Not all meat is created equal. While processed meats are linked to a number of adverse effects on health (including an increased risk of conditions like heart disease, cancer and diabetes), you can incorporate occasional high-quality meat into a balanced and nutritious diet.

Grass-fed beef, for instance, is rich in iron, vitamin B12, iron, zinc and selenium. Meanwhile, pasture-raised chicken provides protein, B vitamins, phosphorus and selenium. Other ingredients like turkey, elk, lamb, bison and offal can also be included in a healthy diet when consumed in moderation.

Do This Instead

Wondering what to eat when it comes to meat? Look for lean cuts of your favorite types and opt for skinless poultry whenever possible. Selecting grass-fed, pasture-raised and organic varieties can also ensure you’re getting the best bang for your buck while squeezing a few extra nutrients into your diet.

Whenever possible, be sure to also purchase from companies that prioritize sustainable farming practices to minimize your environmental impact and always keep your intake in moderation by enjoying a range of plant-based protein foods, such as beans, lentils, nuts, seeds and tempeh.

Nutrition Myth #6: Everyone Should Stop Using Salt

Why It’s Bad Advice

One of the main healthy eating guidelines for those with high blood pressure is to scale back on sodium. While it’s absolutely true that cutting back on sodium can reduce blood pressure levels, sodium is an important part of the diet and plays a central role in overall health.

Sodium is necessary for maintaining electrolyte levels, regulating nerve function and ensuring that your muscles are able to work efficiently. Low levels of sodium can cause serious side effects, including fatigue, nausea, headaches and irritability.

While this doesn’t mean that you should start loading up on the salt, it may not be necessary to cut it out of your diet completely, especially if you have normal blood pressure.

Do This Instead

According to the most recent Dietary Guidelines for Americans, healthy adults should limit sodium consumption to around 2,300 milligrams per day, which translates to just under 1 1/4 teaspoon of salt. Processed foods account for the vast majority of sodium intake, so cutting back on high-sodium foods and unhealthy ingredients like cured meats, convenience meals and canned foods can significantly slash sodium consumption and improve overall health.

That being said, there’s no need to throw out the salt shaker altogether. Enjoy a low-sodium foods plus sprinkle of salt here and there in moderation to help flavor your food, along with other herbs and seasonings like basil, black pepper, turmeric, oregano and rosemary.

Nutrition Myth #7: Eat Small Meals Throughout the Day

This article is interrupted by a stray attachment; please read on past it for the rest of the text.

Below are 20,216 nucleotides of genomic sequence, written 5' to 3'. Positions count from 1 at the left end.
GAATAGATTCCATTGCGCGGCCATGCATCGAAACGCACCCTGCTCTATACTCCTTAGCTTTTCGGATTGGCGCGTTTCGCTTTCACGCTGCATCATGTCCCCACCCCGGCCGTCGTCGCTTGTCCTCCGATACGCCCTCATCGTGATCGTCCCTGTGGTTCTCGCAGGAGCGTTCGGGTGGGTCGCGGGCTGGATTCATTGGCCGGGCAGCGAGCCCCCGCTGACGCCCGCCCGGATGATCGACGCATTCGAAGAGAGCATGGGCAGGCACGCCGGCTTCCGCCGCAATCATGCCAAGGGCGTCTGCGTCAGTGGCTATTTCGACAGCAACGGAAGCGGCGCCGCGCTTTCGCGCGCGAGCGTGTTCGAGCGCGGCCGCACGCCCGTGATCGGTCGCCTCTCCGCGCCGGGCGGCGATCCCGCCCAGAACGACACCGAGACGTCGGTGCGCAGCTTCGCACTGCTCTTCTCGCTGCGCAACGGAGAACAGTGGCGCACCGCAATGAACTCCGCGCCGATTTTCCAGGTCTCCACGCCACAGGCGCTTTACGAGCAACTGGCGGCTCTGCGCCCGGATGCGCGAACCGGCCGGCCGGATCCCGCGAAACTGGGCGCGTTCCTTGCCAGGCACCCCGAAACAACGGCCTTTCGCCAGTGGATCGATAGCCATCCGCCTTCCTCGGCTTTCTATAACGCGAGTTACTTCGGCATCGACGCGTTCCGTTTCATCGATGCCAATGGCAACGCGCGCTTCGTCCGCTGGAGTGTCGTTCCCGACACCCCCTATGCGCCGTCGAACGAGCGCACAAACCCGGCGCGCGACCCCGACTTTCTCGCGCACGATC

Why It’s Bad Advice

One of the most prevalent nutrition myths is this: Eat six small meals a day to help boost weight loss and decrease hunger during the day. This can work for some people, but it’s not a one-size-fits-all solution for everyone, and it’s definitely not a staple component of healthy eating guidelines.

Different eating patterns might work for you, based on both your lifestyle, schedule and personal preferences. Intermittent fasting, for example, involves alternating between periods of fasting and eating. Studies link it to improved body weight and enhanced blood sugar control. For others, eating just three, larger meals a day may work better instead.

Do This Instead

The best way to figure out an eating pattern that works for you is to listen to your body. For some, eating six small meals a day may work great. For others, eating a few larger meals, practicing fasting a few times per week or even having a cheat meal might be a better option. No matter what you choose, keep in mind that figuring what to eat — as well as when to eat — is just as important in establishing a healthy eating pattern.

Nutrition Myth #8: Breakfast Is the Most Important Meal of the Day

Why It’s Bad Advice

While studies do show that those who eat breakfast regularly tend to enjoy healthier eating habits overall, breakfast is not an absolute must for everyone. In fact, despite what many believe, research shows that breakfast does not necessarily increase your metabolism or help you burn more calories throughout the day.

Other studies found that skipping breakfast is not associated with weight gain and could even trigger potential benefits, including decreased caloric intake later in the day.

Do This Instead

If eating breakfast every morning is part of your daily routine, that’s great. But if eating breakfast doesn’t work for you, that’s fine, too. The most important thing is to simply find what works for you and stick to it.

Final Thoughts

  • If you find yourself wondering “what should I eat?,” you’re not alone. New nutrition rules and healthy eating guidelines are consistently emerging, which makes it incredibly difficult to decipher fact from fiction.

  • Finding a routine that works for you and filling your diet with mostly unprocessed whole foods is the best way to ensure that you’re getting all the nutrients that you need.

  • Choosing healthy, nutrient-rich sources of protein, fat and carbs can also help boost the quality of your diet, without the need for confusing and baseless nutrition rules and regulations.